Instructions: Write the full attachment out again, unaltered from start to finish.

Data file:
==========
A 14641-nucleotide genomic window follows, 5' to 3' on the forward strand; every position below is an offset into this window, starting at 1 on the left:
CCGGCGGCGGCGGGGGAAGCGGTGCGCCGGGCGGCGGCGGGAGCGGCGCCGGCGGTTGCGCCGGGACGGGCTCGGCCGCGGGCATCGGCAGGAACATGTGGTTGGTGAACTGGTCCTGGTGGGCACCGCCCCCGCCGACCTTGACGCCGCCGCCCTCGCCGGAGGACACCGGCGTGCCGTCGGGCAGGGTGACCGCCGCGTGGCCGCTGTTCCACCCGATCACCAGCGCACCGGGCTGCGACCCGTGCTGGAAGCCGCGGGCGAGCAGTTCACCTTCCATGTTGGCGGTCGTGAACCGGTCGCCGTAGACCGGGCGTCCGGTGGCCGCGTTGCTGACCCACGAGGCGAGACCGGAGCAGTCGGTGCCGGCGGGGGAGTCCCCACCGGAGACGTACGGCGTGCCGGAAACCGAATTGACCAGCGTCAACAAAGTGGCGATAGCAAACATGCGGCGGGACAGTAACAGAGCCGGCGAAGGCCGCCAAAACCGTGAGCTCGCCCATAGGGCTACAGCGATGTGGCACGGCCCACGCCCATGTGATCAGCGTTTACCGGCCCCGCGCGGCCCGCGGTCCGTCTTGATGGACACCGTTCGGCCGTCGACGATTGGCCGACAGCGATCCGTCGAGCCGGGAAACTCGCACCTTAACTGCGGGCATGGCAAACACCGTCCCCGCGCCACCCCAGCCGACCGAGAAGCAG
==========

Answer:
A 14641-nucleotide genomic window follows, 5' to 3' on the forward strand; every position below is an offset into this window, starting at 1 on the left:
CCGGCGGCGGCGGGGGAAGCGGTGCGCCGGGCGGCGGCGGGAGCGGCGCCGGCGGTTGCGCCGGGACGGGCTCGGCCGCGGGCATCGGCAGGAACATGTGGTTGGTGAACTGGTCCTGGTGGGCACCGCCCCCGCCGACCTTGACGCCGCCGCCCTCGCCGGAGGACACCGGCGTGCCGTCGGGCAGGGTGACCGCCGCGTGGCCGCTGTTCCACCCGATCACCAGCGCACCGGGCTGCGACCCGTGCTGGAAGCCGCGGGCGAGCAGTTCACCTTCCATGTTGGCGGTCGTGAACCGGTCGCCGTAGACCGGGCGTCCGGTGGCCGCGTTGCTGACCCACGAGGCGAGACCGGAGCAGTCGGTGCCGGCGGGGGAGTCCCCACCGGAGACGTACGGCGTGCCGGAAACCGAATTGACCAGCGTCAACAAAGTGGCGATAGCAAACATGCGGCGGGACAGTAACAGAGCCGGCGAAGGCCGCCAAAACCGTGAGCTCGCCCATAGGGCTACAGCGATGTGGCACGGCCCACGCCCATGTGATCAGCGTTTACCGGCCCCGCGCGGCCCGCGGTCCGTCTTGATGGACACCGTTCGGCCGTCGACGATTGGCCGACAGCGATCCGTCGAGCCGGGAAACTCGCACCTTAACTGCGGGCATGGCAAACACCGTCCCCGCGCCACCCCAGCCGACCGAGAAGCAG